Structural Strengthening

Many structures become unstable over the years, or were not built properly in the first place. We are frequently asked to remedy such problems.

This Case Study describes a job that involved complete stabilisation of a spire head as an alternative to a full takedown and rebuild (an option the Church could not afford at the time).

Spire stabilisation and lime pointing

A view of the spire near completion of the work, lime pointing, stabilisation, copper cramps, Scotland

This spire had not been constructed with the necessary cross-tree / centre-rod arrangement that makes a spire invulnerable to high winds.

Rather than dismantle the top of the spire (this is normally the only good way to fix this problem) we discovered that in this case it was possible to get a strong clamp attached to the bottom of the finial. This allowed us to use chains and barrel-screws to put the head of the spire into compression. It is now extremely secure.

Another shot of the spire interior shown above. This is one of the anchor points for the chains, along with the barrel-screw that produces the tension on them.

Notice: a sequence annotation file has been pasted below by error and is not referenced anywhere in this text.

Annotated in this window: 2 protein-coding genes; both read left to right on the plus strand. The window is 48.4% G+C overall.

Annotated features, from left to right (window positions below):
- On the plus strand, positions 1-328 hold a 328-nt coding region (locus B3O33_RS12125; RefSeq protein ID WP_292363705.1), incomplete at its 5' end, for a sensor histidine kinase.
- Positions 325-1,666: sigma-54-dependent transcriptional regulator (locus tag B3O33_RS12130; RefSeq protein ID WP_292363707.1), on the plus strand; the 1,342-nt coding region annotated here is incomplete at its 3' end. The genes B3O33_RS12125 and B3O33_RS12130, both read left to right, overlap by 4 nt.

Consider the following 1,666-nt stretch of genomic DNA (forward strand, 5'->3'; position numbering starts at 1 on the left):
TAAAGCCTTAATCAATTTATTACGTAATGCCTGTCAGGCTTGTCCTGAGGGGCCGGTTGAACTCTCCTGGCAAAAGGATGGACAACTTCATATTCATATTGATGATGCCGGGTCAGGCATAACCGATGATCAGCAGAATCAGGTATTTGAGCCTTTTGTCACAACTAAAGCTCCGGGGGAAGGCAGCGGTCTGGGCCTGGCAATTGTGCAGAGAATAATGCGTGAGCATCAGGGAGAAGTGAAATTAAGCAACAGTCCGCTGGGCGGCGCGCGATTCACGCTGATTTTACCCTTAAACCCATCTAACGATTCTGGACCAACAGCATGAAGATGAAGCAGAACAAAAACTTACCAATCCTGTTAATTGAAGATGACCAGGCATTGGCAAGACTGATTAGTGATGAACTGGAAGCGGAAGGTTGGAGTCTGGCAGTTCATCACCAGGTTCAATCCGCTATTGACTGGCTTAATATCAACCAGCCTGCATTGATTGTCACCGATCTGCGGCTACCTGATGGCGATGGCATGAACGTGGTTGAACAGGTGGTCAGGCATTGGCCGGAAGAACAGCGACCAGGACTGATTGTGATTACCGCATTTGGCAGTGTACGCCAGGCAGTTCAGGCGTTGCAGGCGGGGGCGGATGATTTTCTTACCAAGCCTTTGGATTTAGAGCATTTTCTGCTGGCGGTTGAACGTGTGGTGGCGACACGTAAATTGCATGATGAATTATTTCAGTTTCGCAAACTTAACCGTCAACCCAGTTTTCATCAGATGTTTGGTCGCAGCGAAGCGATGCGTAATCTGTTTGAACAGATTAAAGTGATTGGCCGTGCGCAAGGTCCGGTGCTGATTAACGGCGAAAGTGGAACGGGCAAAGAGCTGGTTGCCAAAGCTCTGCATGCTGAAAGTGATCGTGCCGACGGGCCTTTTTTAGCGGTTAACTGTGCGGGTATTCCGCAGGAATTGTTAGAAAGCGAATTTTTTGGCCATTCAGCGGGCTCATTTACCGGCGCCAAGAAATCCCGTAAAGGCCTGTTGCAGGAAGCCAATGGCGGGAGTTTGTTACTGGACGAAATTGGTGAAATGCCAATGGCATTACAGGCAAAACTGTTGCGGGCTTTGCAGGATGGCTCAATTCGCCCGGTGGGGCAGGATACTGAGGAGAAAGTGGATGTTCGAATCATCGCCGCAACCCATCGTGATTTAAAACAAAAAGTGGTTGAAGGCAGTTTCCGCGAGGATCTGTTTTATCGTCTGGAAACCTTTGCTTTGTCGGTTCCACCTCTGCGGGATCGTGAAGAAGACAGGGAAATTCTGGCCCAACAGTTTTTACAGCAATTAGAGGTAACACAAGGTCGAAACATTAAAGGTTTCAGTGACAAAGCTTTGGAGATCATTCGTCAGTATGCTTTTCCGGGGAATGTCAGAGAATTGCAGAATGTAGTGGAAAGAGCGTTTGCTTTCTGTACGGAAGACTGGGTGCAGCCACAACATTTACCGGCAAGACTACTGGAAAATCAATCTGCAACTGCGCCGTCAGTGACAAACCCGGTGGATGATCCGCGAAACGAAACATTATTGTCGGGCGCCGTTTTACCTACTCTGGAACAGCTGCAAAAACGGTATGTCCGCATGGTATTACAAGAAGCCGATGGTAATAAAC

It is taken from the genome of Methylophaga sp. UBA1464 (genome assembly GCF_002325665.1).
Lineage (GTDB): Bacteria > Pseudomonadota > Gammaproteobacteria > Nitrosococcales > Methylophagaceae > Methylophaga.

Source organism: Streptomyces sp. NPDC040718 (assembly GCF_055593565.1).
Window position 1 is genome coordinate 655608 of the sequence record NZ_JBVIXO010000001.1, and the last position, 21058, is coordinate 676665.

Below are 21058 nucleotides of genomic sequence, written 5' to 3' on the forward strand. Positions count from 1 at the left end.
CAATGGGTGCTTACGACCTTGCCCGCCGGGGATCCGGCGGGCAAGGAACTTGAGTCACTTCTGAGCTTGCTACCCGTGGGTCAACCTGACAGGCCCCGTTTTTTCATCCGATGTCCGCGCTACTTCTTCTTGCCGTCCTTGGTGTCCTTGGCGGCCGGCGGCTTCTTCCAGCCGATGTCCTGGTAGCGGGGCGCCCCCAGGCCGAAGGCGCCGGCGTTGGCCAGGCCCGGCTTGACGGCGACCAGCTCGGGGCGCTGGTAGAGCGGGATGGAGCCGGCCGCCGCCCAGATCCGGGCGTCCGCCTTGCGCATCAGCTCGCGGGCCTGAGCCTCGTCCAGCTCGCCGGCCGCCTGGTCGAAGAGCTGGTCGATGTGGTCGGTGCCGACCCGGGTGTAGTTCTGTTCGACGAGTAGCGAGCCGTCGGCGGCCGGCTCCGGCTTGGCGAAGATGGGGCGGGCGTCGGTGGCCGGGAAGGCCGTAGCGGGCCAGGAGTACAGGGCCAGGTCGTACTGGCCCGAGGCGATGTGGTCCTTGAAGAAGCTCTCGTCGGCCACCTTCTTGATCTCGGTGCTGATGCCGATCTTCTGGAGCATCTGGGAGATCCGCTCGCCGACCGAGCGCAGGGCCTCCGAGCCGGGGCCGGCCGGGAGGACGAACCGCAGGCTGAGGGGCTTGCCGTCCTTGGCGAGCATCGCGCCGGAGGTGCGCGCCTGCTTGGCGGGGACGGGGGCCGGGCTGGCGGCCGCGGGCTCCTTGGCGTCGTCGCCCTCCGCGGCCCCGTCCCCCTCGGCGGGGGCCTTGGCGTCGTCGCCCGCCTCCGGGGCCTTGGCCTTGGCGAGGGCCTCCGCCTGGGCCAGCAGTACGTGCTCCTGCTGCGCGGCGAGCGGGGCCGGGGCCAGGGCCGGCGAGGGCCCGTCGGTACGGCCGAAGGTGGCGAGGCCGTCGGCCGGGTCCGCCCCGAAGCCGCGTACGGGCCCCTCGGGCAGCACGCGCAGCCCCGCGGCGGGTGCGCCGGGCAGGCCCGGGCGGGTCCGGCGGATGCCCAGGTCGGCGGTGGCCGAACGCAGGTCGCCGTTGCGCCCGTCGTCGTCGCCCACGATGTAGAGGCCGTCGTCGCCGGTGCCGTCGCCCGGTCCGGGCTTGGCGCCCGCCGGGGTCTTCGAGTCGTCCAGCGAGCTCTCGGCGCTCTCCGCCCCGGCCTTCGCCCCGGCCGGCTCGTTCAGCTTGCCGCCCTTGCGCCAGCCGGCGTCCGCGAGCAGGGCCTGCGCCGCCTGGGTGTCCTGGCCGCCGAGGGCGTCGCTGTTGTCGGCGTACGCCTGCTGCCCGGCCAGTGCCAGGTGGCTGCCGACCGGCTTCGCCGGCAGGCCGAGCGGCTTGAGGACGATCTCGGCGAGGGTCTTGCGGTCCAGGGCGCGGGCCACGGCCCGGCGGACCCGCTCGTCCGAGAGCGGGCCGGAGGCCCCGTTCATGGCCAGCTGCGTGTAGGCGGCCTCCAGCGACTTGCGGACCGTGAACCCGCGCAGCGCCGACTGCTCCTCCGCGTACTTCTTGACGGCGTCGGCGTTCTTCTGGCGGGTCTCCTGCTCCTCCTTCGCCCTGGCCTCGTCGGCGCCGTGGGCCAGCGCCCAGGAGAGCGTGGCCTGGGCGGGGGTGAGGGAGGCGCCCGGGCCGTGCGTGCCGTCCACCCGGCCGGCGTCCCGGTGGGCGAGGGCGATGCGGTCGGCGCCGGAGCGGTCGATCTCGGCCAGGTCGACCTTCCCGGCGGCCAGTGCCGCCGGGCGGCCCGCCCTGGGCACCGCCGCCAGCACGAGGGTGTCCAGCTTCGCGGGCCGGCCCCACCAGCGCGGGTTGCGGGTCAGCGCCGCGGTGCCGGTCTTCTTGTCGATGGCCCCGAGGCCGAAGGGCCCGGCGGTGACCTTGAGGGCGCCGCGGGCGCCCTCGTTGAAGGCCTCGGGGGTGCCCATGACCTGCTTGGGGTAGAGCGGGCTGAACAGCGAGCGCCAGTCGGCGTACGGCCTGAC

This is the old entrance hallway at Sinclair Castle, near Wick, Caithness. The barrel vaulted roof was beginning to collapse in places and we were contracted to build a secondary arch (consisting of lime concrete) underneath the existing masonry arch.

Here you see the arch finished with the shuttering still on. It was left like this for quite some time, to allow the lime to fully cure.

London Road, Edinburgh.

The head of this spire has the same defect as the one at the top of this page. However, the church did not want to spend the money necessary to do the best repair available, so this cheaper option was used instead.

This picture is taken inside the roof of a large church in Kelso. The roof was spreading outwards and buckling the walls. The eventual outcome would have been total collapse of the church.

We installed a lot of steelwork to strenthen the roof trusses, some of which can be seen here. This building is no longer in any danger.

Looking up the inside of the spire at Irvine Old Parish Church after the strengthening phase was completed.

This contract is featured in our case studies area, where much more detail is available.

Stainless steel finial rod and cross tree beam inside a church spire. We had just finished fitting this after a spire rebuild when this shot was taken.

Trade skills at height. All Scotland covered.